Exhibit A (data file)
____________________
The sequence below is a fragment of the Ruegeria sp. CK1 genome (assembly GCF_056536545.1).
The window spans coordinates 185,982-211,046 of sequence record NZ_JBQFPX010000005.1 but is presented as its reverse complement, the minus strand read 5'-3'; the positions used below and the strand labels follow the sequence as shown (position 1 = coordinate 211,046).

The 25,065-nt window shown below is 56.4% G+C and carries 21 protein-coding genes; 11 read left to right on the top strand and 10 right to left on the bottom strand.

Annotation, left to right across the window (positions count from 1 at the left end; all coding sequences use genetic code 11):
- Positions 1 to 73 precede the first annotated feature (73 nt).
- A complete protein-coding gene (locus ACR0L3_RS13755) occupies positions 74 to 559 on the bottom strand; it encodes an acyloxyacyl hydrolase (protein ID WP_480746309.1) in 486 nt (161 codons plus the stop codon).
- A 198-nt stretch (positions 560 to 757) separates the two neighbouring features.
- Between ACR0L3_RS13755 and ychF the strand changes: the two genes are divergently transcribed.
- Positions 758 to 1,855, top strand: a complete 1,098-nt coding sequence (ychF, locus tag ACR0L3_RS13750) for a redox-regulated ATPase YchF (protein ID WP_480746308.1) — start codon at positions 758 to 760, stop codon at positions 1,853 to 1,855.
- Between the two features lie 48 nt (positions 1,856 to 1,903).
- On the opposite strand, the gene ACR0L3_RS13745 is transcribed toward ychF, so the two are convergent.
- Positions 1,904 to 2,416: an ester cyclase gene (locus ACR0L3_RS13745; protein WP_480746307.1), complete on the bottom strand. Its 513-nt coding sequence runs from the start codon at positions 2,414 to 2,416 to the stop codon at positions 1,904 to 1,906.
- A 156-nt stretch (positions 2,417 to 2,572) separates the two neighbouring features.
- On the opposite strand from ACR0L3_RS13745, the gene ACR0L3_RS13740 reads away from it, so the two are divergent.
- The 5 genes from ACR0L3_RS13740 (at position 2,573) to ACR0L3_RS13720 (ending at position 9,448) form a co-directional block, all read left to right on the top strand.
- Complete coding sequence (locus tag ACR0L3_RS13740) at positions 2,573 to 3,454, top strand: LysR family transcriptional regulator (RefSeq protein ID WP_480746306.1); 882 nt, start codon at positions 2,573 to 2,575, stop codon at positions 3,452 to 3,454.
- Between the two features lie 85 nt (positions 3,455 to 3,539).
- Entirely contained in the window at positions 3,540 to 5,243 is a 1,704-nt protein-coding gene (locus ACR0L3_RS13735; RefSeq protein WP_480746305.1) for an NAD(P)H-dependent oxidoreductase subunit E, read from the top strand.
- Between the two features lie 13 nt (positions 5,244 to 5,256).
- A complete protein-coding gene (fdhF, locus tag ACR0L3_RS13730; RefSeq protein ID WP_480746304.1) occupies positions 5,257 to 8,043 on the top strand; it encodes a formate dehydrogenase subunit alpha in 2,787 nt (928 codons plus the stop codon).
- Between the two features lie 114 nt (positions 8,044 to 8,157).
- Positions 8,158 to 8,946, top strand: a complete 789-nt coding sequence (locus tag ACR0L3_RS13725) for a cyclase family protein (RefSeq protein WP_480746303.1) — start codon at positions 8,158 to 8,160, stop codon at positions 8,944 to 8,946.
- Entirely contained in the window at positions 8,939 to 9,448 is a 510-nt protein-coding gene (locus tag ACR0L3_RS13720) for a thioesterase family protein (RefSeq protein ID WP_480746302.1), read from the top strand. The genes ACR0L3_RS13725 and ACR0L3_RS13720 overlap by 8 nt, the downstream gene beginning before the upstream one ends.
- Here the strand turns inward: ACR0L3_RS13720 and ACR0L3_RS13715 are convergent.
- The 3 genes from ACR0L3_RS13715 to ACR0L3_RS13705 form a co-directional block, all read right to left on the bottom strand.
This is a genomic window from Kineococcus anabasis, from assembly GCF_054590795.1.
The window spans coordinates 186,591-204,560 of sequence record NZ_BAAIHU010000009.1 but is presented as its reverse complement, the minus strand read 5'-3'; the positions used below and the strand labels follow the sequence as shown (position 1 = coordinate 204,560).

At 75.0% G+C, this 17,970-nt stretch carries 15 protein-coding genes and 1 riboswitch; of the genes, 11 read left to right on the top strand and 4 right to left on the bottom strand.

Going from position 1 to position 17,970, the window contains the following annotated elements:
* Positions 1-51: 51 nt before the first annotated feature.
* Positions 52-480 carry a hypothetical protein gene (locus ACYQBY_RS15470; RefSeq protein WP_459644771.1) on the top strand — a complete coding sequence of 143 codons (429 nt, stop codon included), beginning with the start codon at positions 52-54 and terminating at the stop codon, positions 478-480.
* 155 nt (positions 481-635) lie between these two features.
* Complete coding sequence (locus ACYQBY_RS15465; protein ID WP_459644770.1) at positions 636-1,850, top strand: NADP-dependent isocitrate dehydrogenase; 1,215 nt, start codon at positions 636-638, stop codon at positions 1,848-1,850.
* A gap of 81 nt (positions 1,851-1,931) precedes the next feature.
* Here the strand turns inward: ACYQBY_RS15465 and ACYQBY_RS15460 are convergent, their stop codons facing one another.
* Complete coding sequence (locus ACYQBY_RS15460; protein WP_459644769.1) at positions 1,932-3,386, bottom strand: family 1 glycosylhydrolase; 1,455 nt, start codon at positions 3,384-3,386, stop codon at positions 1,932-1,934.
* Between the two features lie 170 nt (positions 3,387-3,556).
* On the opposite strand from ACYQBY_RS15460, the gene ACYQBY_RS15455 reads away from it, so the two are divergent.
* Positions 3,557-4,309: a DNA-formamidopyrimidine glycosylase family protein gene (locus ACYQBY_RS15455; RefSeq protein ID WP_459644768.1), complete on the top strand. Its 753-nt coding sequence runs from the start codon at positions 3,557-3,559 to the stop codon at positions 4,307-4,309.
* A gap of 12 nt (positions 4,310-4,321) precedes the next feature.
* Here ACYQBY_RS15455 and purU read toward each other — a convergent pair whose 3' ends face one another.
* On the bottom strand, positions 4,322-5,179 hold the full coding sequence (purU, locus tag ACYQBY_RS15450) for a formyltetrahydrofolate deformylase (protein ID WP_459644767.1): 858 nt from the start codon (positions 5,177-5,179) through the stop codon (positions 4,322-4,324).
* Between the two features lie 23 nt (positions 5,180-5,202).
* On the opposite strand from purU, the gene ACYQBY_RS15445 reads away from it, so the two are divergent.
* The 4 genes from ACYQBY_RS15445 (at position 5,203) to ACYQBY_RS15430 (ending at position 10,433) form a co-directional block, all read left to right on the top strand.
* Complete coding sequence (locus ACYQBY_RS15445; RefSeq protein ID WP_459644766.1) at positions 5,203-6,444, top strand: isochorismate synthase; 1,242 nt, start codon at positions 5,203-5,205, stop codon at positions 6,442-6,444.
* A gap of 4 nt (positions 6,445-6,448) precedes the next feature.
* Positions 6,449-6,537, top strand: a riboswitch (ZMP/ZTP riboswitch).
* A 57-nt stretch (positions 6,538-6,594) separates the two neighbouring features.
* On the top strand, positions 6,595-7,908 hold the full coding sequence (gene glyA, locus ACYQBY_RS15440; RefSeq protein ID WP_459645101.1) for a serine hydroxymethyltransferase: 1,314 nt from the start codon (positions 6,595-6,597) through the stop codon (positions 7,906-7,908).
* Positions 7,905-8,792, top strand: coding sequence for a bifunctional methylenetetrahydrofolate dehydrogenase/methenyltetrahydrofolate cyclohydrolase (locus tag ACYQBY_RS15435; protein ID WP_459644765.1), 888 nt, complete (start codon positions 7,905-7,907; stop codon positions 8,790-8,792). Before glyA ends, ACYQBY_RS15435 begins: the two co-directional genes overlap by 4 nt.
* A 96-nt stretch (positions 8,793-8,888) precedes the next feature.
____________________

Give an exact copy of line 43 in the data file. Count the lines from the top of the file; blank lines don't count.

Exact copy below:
* Between the two features lie 23 nt (positions 5,180-5,202).